Friday, February 23, 2007

Check naka blues 11, February, 2007

In my last column I described a wondrous journey along a world class highway on the Golden Quadrilateral. What I didn’t write about is the continuing, unhappy plight of truckers that I saw parked on the way, waiting to pay bribes at check nakas. It is such a common sight that I didn’t notice it until a foreigner asked, “What are all those trucks lined up for?” I had to explain what an octroi post is. We walked over to an idling truck driver, who told us that he had been waiting for six hours, and it looked like the bribe was going to double this time because the Sahib’s daughter was getting married. He also has to worry about police posts, and a normal journey, which should take 24 hours, takes 44 hours. He spends half of it waiting and negotiating bribes.

So, a new irony is upon us--the speed of trucks has risen 40 to 60 percent with good four and six lane highways, but we remain mired in the old inefficiencies of bad governance. A transport system is at the heart of global competitiveness, and for a country with the second highest growth rate in the world, octroi nakas are a huge drag. They also prevent India from becoming a common market. Municipalities levy octroi in order to earn revenues, but it is an inefficient and obsolete tax that has been phased out in all modern nations.

Vijay Kelkar had held out the hope of eliminating octroi. He proposed sensibly that all indirect taxes should be merged into a single, universal Goods and Service Tax (GST). From this tax, municipalities would be compensated for the loss from octroi. Mr Chidambaram followed up by announcing that the GST would come into force in 2010. The nation took the historic step towards GST by enacting state Value Added Tax last year. Since there are huge legislative changes and negotiations required if we are to meet the 2010 deadline, the government shouldn’t lose time and it should set up an Empowered Committee on GST in the coming Budget.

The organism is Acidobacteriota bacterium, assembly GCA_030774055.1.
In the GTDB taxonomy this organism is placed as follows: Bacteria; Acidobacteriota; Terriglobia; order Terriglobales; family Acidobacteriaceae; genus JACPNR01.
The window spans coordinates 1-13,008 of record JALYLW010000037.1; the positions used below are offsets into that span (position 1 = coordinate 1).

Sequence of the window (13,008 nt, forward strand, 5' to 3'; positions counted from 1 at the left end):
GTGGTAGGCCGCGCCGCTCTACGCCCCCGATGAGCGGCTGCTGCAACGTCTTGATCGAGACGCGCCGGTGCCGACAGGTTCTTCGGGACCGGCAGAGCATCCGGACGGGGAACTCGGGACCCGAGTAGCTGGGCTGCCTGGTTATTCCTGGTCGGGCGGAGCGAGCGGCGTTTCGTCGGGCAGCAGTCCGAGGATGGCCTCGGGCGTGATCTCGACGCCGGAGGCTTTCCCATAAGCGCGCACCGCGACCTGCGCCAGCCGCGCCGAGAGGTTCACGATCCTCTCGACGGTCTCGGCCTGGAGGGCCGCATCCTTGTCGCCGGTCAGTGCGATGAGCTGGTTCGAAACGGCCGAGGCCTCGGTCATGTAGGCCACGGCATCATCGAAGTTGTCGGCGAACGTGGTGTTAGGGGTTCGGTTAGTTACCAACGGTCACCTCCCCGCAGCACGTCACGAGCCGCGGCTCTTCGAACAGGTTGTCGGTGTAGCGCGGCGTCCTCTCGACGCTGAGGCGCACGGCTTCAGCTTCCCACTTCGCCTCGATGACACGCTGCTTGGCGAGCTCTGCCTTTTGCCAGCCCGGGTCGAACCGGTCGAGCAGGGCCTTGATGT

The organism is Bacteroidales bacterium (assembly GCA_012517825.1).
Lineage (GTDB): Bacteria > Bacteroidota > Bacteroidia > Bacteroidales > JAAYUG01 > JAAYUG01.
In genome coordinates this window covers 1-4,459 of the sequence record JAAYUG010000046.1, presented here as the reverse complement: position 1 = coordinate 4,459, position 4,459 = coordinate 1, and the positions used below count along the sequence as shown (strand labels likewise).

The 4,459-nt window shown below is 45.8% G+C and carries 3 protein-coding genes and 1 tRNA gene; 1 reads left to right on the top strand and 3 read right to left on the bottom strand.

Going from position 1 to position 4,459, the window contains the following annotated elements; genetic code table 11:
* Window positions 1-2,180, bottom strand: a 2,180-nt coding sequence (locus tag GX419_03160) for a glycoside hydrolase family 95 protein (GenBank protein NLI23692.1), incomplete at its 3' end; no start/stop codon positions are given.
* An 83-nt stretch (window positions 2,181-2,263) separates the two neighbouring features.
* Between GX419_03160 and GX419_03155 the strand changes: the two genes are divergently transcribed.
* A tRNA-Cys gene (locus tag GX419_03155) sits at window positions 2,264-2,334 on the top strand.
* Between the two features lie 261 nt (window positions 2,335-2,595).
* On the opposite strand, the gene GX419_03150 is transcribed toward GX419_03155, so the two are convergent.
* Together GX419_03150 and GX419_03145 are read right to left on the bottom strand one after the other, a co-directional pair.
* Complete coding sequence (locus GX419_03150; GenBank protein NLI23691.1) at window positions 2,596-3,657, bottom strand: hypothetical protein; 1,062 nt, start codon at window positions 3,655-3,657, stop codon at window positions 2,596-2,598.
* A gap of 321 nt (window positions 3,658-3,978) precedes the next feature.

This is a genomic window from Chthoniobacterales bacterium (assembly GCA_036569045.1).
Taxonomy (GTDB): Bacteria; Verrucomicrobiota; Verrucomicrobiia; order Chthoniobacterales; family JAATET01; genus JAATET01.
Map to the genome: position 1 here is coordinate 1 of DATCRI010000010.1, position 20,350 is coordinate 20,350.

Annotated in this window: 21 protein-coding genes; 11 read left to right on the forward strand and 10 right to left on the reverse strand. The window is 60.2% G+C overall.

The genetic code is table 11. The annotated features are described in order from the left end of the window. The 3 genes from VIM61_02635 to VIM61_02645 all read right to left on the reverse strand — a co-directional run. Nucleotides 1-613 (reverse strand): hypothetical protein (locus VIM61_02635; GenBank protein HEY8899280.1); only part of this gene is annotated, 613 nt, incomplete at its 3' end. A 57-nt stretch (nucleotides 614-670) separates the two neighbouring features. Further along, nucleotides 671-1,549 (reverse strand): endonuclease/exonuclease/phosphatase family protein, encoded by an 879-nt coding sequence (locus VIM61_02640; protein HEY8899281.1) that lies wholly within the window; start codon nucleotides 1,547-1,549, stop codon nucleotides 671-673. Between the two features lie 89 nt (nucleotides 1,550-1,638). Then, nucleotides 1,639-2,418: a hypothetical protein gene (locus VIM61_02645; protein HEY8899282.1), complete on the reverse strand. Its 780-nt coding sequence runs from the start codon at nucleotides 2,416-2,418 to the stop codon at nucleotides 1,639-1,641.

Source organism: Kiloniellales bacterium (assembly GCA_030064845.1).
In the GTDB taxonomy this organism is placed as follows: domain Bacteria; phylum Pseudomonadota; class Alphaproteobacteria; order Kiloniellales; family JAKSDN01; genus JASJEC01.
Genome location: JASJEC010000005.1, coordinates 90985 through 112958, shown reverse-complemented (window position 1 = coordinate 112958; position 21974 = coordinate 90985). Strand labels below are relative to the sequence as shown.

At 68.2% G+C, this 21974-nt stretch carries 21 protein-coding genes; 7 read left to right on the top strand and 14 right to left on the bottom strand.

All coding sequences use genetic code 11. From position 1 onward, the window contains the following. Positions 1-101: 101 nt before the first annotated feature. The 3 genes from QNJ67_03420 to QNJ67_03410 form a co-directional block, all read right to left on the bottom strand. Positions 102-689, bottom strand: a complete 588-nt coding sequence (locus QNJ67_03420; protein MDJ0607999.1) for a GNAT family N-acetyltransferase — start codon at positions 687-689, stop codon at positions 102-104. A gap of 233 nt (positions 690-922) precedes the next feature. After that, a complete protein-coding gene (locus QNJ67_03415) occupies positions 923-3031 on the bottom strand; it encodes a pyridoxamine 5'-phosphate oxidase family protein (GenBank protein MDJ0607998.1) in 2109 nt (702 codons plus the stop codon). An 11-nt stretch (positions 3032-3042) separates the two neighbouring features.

Check nakas not only slow down the movement of goods across the nation, they destroy the moral character of our people. Transparency International reports that India’s trucking industry pays Rs 22,200 crores in bribes each year. This is equal roughly to what India’s truck drivers earn annually by way of salaries. If you are a truck driver, how do you explain this to your son? Is this the India in which he will grow up? Our governance failures are not only the failures of institutions--they also have a moral dimension.

“The Sanskrit Mahabharata came to be the continuing repository of crisis in the public discourse of classical India" writes the scholar, David Gitomer. Our contemporary world is also “in permanent crisis, a world whose karmic dominoes of human weakness reach into past and future horizons until bounded by creation and apocalypse”. Just as the Mahabharata had a problem with the self-destructive kshatriya social institutions of its time, we have a problem with all our governance institutions. The great insight of the science of economics is that people respond to incentives. Smart governments are able to reward the good and punish the bad behaviour of its employees. Britain, which gave us many of our institutions, has quietly transformed its governance institutions in the past 20 years. We must do the same. Reforming is never easy—it is like waging a war at Kurukshetra—but it must be done.

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